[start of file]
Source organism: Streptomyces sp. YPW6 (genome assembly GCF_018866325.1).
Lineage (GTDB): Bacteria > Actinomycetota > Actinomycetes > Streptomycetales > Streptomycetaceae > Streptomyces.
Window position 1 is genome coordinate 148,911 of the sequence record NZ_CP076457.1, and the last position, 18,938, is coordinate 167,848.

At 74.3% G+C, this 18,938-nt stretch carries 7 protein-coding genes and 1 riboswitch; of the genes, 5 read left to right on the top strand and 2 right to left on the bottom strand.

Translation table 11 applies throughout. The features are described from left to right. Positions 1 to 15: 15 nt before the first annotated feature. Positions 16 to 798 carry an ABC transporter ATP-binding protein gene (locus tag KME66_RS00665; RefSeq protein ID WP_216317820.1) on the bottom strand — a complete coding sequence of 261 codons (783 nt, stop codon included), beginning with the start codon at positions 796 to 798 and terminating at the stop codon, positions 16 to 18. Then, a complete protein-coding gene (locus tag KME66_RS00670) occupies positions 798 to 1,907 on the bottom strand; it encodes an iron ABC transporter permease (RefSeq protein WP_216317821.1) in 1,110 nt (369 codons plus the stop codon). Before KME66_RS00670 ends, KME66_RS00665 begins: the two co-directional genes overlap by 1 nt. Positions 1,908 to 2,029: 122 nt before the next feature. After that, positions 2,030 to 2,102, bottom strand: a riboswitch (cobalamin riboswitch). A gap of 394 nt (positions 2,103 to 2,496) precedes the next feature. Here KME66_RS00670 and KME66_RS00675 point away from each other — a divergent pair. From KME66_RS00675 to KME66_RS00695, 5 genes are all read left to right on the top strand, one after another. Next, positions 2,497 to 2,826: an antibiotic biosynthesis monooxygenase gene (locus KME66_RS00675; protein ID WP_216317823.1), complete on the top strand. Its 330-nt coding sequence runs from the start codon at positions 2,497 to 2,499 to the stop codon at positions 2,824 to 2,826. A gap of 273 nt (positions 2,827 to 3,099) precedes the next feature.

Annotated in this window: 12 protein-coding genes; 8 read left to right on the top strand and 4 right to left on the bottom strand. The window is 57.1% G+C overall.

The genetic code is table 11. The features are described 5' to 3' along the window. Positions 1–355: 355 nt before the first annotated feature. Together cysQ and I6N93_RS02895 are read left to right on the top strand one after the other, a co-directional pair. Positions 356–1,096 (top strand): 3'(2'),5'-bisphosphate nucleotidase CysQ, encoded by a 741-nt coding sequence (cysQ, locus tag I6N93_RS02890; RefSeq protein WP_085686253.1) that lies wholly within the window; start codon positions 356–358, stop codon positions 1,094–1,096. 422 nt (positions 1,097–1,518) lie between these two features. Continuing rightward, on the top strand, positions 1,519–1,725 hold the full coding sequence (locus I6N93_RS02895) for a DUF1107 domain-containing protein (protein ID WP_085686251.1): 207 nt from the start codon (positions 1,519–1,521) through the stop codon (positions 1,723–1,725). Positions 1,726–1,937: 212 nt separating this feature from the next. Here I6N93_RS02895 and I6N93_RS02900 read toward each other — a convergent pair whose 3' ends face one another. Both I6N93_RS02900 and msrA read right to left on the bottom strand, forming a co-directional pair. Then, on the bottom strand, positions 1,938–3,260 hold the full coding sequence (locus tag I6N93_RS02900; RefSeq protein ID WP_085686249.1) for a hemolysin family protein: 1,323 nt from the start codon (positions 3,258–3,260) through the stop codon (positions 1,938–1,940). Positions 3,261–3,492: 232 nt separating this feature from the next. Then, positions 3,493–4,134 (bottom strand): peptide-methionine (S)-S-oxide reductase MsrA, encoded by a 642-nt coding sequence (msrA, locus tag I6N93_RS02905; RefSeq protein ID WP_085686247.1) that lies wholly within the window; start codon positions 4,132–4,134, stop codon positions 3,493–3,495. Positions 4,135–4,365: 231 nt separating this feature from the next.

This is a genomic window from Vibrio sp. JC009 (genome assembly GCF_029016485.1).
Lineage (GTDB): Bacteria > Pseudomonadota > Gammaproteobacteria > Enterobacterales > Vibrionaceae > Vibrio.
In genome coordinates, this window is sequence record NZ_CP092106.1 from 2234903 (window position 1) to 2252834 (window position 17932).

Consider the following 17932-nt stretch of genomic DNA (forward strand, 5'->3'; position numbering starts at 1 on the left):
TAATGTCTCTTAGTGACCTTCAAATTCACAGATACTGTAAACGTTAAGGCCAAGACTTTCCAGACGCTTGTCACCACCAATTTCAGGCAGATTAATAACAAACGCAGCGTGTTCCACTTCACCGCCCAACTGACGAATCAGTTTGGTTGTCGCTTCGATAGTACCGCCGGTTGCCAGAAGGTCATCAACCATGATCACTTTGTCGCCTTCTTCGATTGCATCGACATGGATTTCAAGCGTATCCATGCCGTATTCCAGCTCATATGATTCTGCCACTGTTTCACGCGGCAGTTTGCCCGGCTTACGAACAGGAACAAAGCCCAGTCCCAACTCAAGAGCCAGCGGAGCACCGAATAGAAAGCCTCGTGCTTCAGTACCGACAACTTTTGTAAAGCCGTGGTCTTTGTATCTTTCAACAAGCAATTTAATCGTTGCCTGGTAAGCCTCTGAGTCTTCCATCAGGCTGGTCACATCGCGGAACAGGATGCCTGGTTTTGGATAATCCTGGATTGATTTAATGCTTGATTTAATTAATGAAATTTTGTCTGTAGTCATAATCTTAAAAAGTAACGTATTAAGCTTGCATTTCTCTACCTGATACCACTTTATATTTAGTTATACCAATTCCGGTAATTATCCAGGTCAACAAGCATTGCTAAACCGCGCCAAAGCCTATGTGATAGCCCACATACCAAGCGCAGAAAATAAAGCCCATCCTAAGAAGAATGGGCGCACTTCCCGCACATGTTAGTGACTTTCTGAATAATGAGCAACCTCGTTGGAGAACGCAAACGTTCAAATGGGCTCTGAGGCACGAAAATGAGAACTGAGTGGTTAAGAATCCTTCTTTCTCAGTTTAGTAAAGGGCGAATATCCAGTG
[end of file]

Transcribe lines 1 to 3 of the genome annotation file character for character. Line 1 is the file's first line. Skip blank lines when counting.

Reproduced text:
Source organism: Streptomyces sp. YPW6 (genome assembly GCF_018866325.1).
Lineage (GTDB): Bacteria > Actinomycetota > Actinomycetes > Streptomycetales > Streptomycetaceae > Streptomyces.
Window position 1 is genome coordinate 148,911 of the sequence record NZ_CP076457.1, and the last position, 18,938, is coordinate 167,848.